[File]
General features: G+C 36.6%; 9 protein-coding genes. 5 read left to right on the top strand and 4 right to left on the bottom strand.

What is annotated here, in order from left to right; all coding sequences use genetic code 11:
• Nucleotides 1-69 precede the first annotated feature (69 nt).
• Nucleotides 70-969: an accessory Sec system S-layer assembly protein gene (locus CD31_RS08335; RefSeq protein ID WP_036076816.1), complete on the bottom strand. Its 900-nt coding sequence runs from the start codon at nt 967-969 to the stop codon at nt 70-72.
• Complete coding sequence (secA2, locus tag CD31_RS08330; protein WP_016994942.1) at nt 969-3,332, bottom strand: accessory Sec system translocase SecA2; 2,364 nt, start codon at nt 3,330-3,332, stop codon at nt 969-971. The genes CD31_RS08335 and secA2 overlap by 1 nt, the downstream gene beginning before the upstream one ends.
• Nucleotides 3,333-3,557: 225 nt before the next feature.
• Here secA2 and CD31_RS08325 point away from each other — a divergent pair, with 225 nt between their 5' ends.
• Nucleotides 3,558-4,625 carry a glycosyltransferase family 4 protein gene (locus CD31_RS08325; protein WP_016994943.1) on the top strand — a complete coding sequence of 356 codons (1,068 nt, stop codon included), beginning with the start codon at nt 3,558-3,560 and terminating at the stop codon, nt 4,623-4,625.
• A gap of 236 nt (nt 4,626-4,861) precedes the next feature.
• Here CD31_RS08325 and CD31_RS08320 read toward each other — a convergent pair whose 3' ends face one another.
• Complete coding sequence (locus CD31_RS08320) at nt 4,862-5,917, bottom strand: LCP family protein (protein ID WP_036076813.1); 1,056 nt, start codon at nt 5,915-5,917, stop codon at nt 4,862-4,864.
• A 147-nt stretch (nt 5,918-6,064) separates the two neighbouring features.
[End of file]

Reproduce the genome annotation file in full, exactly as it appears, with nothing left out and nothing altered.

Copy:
General features: G+C 36.6%; 9 protein-coding genes. 5 read left to right on the top strand and 4 right to left on the bottom strand.

What is annotated here, in order from left to right; all coding sequences use genetic code 11:
• Nucleotides 1-69 precede the first annotated feature (69 nt).
• Nucleotides 70-969: an accessory Sec system S-layer assembly protein gene (locus CD31_RS08335; RefSeq protein ID WP_036076816.1), complete on the bottom strand. Its 900-nt coding sequence runs from the start codon at nt 967-969 to the stop codon at nt 70-72.
• Complete coding sequence (secA2, locus tag CD31_RS08330; protein WP_016994942.1) at nt 969-3,332, bottom strand: accessory Sec system translocase SecA2; 2,364 nt, start codon at nt 3,330-3,332, stop codon at nt 969-971. The genes CD31_RS08335 and secA2 overlap by 1 nt, the downstream gene beginning before the upstream one ends.
• Nucleotides 3,333-3,557: 225 nt before the next feature.
• Here secA2 and CD31_RS08325 point away from each other — a divergent pair, with 225 nt between their 5' ends.
• Nucleotides 3,558-4,625 carry a glycosyltransferase family 4 protein gene (locus CD31_RS08325; protein WP_016994943.1) on the top strand — a complete coding sequence of 356 codons (1,068 nt, stop codon included), beginning with the start codon at nt 3,558-3,560 and terminating at the stop codon, nt 4,623-4,625.
• A gap of 236 nt (nt 4,626-4,861) precedes the next feature.
• Here CD31_RS08325 and CD31_RS08320 read toward each other — a convergent pair whose 3' ends face one another.
• Complete coding sequence (locus CD31_RS08320) at nt 4,862-5,917, bottom strand: LCP family protein (protein ID WP_036076813.1); 1,056 nt, start codon at nt 5,915-5,917, stop codon at nt 4,862-4,864.
• A 147-nt stretch (nt 5,918-6,064) separates the two neighbouring features.